Mid-Columbia Libraries’ West Richland Branch Manager Tom Moak to Retire After 41 Years of Library Service
When you still love your job and the organization you work for, it can be a good time to leave.
That’s the feeling Mid-Columbia Libraries’ West Richland Branch Manager Tom Moak had a few months back when he made the decision to retire after more than 41 years as a librarian at Mid-Columbia Libraries (MCL). March 4, 2021 will be his last day at the library. He chose March because it would give a new manager some time to get settled before the rush of summer. And, he didn’t fancy working another March, one of the longest months of the year, he says.
“We are thankful for the commitment, community focus, and zeal for knowledge Tom has given to MCL and our customers for over four decades,” says MCL Executive Director and Chief Librarian Kyle Cox. “Tom’s mark on life in the Mid-Columbia can be seen within our libraries and in so many other organizations. He is the personification of a life lived in service, believing life can be made better through effort and intention.”
While he has a plenty of mixed emotions about retiring, Moak has many ongoing commitments—from another part-time job and volunteer leadership roles, to home improvement projects—to fill his time.
“I don’t think I’ll be bored,” he says. “It’s a good time to look afresh at things.”
Moak serves as a Port of Kennewick commissioner, a position he has held since 2014; his current term lasts for four more years. He is president of the Kennewick Housing Authority, vice president of his Kiwanis club, and he recently became president of the Benton-Franklin-Walla Walla Good Roads and Transportation Association.
Moak has a long history of community involvement and volunteerism. He served for 12 years on the Kennewick city council and was appointed and briefly served as a state representative for the 8th District. He was president of the East Benton County Historical Society, where he’s proud to have implemented historic home tours and installed historic marker plaques on city sidewalks. In the 1990s, Moak served as chair of the by-laws committee for the Washington Library Association.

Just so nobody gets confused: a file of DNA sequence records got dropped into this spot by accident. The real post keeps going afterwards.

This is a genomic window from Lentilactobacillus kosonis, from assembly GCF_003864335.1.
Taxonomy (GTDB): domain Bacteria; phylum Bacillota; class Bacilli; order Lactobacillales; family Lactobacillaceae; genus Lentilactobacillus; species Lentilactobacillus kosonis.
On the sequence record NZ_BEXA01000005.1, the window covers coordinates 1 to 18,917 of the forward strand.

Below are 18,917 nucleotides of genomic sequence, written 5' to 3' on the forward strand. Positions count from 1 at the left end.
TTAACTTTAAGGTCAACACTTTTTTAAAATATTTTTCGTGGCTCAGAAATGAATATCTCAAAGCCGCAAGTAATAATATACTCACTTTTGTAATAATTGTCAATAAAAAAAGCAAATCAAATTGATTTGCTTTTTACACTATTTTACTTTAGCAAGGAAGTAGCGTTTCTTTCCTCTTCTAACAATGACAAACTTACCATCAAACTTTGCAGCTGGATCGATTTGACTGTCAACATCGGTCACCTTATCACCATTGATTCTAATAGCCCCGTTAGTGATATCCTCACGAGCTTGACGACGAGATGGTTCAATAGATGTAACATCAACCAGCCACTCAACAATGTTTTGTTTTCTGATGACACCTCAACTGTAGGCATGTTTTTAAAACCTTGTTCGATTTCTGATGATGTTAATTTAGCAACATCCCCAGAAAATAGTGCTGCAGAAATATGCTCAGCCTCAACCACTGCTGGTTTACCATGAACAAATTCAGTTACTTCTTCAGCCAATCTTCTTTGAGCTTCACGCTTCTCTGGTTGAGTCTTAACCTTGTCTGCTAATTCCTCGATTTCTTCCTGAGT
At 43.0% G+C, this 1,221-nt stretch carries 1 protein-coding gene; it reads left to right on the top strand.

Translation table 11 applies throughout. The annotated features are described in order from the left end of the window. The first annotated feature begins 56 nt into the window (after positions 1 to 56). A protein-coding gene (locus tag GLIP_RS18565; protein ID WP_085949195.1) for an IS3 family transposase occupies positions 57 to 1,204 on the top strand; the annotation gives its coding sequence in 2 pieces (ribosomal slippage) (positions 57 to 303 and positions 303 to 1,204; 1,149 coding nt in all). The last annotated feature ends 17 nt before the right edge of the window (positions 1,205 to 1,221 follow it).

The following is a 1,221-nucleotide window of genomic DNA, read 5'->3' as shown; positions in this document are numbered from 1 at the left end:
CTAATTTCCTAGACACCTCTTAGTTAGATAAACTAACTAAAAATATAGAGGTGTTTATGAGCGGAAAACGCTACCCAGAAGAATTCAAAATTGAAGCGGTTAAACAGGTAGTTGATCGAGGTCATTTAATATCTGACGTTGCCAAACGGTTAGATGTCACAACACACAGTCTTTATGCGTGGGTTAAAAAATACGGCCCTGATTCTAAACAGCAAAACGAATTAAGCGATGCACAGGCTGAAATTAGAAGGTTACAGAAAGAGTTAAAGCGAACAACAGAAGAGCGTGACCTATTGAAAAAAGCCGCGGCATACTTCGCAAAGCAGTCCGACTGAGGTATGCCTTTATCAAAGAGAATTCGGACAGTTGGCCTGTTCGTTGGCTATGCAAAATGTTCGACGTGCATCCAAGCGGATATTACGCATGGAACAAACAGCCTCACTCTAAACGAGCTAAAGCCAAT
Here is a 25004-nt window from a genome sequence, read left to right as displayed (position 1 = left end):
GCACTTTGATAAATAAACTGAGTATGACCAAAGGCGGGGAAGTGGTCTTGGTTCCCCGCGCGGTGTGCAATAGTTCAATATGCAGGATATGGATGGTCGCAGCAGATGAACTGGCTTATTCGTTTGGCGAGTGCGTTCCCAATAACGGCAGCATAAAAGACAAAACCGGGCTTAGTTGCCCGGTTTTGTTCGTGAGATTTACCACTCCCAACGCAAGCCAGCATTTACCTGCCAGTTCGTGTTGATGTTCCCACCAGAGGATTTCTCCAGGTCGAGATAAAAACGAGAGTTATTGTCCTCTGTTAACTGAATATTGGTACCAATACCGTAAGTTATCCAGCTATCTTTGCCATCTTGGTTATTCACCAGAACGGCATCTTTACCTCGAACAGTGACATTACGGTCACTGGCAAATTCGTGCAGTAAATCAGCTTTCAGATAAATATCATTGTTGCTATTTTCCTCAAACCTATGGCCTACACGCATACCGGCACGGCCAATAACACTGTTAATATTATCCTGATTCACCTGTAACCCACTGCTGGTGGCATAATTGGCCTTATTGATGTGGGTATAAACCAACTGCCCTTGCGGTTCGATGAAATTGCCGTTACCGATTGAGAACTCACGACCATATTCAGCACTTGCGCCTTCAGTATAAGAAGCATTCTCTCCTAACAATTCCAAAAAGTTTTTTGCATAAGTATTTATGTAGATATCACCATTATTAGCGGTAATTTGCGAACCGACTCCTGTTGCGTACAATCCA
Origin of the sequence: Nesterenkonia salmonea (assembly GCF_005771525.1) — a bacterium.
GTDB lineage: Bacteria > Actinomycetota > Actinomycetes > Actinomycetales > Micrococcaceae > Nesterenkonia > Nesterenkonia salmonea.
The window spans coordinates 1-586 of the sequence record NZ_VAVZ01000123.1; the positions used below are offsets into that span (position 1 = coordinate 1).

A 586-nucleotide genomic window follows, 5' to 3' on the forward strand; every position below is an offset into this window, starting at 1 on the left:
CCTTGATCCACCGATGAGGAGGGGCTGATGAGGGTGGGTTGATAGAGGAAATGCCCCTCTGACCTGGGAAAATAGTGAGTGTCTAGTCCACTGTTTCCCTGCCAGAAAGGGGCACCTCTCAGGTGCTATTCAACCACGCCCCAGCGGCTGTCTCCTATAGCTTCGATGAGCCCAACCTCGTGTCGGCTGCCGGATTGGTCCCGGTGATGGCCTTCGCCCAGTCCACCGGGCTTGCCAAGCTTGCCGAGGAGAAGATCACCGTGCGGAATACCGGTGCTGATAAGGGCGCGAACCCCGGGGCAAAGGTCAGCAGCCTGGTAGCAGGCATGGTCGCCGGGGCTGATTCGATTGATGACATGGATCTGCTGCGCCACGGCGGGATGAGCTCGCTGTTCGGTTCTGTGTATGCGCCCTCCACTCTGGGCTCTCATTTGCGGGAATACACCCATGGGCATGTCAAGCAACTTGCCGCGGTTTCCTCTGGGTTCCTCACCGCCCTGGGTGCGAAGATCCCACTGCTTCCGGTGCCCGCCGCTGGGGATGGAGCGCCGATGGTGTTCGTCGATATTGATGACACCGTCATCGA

“If you’re doing things that you feel are rewarding to you and the community, you keep doing them,” he says matter-of-factly.
With potentially more free time in retirement, he looks forward to being able to travel again (post-pandemic), to reading more often (he is a big fan of genealogy and family and local history), to taking naps, and to attending library programs.
“I want to enjoy being busy doing the things I want to do, when I want to do them,” Moak says.
And, he’s been quite busy at MCL for four decades. Growing up in Tacoma, Moak’s first library job was as a page at a local Tacoma library branch. He had attended Western Washington University with the intention of becoming a Spanish teacher and also worked as a substitute teacher for several years. But, he enjoyed his work at the library and decided to pursue a master of librarianship at the University of Washington.
After completing his degree in the fall of 1979, Moak moved to the east side of the state to begin his job as head reference librarian at the Kennewick library, what is now called the Keewaydin Park branch, in downtown Kennewick. MCL consisted of just five branches at the time—in Benton City, Connell, Kennewick, Pasco, and West Richland—and the Bookmobile. While MCL founder Neva LeBlond Bequette had already retired by then, Moak got to know her well and would later be the emcee at her memorial service in the library she built in 1964.
He recalls the early years before internet and online databases. There were no library cards; customers signed a three-ring binder when checking out books and materials. There were 16mm films (mostly educational), and it was unheard of to watch a feature film at the library. There were art prints and 33 1/3 classical records for loan. The speed and accuracy with which he can currently do his job seems almost limitless.
With the opening of the new Kennewick branch on Union Street in 1999, Moak served as branch manager there until 2016. With his years of MCL knowledge and expertise, it’s no wonder Moak was the library jeopardy champ (by a long shot) at all-staff training day in 2019.
“That’s what I live for,” he says with a smile.
Since taking the helm at the West Richland library five years ago, Moak has embraced the West Richland community and staff. He has built positive relationships and has seen customers embrace their library, with usage increasing especially since the remodel of the building in early 2019.
“The staff have risen to the challenge of meeting the needs of the West Richland community, which really supports their library,” he says. “Staff go the extra mile. They make me look good. It really is the people who work with me—with their great community service attitude—who deserve a lot of the credit. There’s a framework here for the next manager to do even better.”
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